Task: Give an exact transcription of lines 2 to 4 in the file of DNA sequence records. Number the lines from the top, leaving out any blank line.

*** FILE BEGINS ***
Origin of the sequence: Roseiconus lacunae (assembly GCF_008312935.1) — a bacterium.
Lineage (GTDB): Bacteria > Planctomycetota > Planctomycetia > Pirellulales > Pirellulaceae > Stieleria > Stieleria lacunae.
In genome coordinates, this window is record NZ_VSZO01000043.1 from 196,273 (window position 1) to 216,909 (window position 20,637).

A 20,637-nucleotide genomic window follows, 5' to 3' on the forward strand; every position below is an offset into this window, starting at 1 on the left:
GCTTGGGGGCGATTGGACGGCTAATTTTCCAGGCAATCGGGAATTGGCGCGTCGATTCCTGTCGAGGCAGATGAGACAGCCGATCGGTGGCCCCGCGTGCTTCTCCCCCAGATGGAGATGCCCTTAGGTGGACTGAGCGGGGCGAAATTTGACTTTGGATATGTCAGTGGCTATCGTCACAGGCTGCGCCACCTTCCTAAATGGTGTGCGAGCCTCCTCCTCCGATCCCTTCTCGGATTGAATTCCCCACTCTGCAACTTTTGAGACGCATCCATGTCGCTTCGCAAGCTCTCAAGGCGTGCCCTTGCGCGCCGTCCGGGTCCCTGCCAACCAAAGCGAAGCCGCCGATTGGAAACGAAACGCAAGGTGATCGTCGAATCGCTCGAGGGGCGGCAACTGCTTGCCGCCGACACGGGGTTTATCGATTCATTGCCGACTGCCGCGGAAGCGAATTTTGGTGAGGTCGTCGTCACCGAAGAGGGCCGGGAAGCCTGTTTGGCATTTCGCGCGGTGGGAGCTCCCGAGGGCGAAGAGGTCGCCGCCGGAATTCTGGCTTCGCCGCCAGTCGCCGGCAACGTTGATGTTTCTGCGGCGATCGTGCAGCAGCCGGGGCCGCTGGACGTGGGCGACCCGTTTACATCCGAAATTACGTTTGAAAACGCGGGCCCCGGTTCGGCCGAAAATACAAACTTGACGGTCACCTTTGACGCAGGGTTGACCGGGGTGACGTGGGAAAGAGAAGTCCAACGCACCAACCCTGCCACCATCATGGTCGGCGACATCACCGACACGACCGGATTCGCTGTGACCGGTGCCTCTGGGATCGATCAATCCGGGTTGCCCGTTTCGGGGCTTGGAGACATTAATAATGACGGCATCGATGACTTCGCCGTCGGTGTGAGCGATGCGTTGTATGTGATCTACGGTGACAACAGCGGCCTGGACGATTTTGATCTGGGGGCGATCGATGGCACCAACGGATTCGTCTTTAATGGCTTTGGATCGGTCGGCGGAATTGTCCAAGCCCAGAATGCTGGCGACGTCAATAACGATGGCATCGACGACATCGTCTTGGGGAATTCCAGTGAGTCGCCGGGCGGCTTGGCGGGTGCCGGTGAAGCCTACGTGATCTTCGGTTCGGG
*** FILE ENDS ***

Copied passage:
Lineage (GTDB): Bacteria > Planctomycetota > Planctomycetia > Pirellulales > Pirellulaceae > Stieleria > Stieleria lacunae.
In genome coordinates, this window is record NZ_VSZO01000043.1 from 196,273 (window position 1) to 216,909 (window position 20,637).

A 20,637-nucleotide genomic window follows, 5' to 3' on the forward strand; every position below is an offset into this window, starting at 1 on the left: